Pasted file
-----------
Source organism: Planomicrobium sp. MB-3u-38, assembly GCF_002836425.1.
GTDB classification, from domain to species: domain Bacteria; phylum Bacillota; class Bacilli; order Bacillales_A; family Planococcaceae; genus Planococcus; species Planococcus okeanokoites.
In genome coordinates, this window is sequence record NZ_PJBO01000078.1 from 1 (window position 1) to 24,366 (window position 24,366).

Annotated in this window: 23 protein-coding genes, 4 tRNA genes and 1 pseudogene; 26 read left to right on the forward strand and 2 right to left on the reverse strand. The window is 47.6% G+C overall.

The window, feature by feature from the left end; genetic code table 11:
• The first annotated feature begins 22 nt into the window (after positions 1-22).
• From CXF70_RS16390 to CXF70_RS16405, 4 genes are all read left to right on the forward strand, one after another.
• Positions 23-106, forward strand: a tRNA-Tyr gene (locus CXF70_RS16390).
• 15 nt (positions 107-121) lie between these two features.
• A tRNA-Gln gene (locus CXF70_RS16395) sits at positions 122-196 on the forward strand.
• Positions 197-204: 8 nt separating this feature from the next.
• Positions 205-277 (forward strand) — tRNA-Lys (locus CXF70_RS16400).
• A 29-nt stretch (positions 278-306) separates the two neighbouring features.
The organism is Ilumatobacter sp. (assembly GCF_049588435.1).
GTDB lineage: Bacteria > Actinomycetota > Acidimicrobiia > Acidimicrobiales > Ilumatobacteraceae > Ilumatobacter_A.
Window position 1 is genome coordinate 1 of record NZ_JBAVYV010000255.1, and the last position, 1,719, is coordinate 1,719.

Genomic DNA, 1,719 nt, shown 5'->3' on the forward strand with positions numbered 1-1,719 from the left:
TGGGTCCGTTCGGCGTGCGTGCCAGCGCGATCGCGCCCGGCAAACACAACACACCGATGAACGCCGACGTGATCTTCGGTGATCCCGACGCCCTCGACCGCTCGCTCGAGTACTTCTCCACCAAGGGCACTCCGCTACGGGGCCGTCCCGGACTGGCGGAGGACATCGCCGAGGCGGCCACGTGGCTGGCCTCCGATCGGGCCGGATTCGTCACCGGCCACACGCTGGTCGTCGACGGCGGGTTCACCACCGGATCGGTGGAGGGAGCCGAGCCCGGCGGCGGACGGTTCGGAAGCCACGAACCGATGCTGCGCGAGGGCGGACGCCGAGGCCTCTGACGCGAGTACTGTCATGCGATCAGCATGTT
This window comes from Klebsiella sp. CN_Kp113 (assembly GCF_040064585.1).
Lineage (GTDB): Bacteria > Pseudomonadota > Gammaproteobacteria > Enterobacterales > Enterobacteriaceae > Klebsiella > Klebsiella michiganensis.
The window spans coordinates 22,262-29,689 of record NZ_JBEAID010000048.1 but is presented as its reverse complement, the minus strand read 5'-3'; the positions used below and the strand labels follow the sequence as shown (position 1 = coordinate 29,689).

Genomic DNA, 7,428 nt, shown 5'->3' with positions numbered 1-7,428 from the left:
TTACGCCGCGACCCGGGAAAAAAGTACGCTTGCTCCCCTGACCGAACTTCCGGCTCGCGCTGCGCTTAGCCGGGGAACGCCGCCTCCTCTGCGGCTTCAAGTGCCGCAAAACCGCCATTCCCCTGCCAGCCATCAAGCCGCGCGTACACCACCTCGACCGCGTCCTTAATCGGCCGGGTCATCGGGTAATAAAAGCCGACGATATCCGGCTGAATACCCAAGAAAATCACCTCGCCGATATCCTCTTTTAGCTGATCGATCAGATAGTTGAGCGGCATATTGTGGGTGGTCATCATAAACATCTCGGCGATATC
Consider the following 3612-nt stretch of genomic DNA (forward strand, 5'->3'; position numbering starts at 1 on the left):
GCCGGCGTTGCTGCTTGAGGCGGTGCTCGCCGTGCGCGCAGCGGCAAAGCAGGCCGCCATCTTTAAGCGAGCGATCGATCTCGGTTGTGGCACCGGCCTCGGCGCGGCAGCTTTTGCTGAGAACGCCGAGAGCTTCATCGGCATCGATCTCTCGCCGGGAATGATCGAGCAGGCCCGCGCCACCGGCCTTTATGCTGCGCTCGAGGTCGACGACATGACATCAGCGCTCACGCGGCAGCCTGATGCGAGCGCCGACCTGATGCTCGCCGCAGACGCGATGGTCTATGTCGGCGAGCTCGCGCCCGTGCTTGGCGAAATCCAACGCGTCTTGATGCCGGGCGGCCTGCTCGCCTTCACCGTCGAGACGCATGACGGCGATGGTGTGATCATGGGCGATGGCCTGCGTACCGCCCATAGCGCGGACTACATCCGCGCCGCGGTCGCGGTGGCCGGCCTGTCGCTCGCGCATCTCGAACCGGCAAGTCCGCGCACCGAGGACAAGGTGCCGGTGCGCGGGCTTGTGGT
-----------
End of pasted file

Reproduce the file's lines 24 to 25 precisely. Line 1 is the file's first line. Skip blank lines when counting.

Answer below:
Consider the following 3612-nt stretch of genomic DNA (forward strand, 5'->3'; position numbering starts at 1 on the left):
GCCGGCGTTGCTGCTTGAGGCGGTGCTCGCCGTGCGCGCAGCGGCAAAGCAGGCCGCCATCTTTAAGCGAGCGATCGATCTCGGTTGTGGCACCGGCCTCGGCGCGGCAGCTTTTGCTGAGAACGCCGAGAGCTTCATCGGCATCGATCTCTCGCCGGGAATGATCGAGCAGGCCCGCGCCACCGGCCTTTATGCTGCGCTCGAGGTCGACGACATGACATCAGCGCTCACGCGGCAGCCTGATGCGAGCGCCGACCTGATGCTCGCCGCAGACGCGATGGTCTATGTCGGCGAGCTCGCGCCCGTGCTTGGCGAAATCCAACGCGTCTTGATGCCGGGCGGCCTGCTCGCCTTCACCGTCGAGACGCATGACGGCGATGGTGTGATCATGGGCGATGGCCTGCGTACCGCCCATAGCGCGGACTACATCCGCGCCGCGGTCGCGGTGGCCGGCCTGTCGCTCGCGCATCTCGAACCGGCAAGTCCGCGCACCGAGGACAAGGTGCCGGTGCGCGGGCTTGTGGT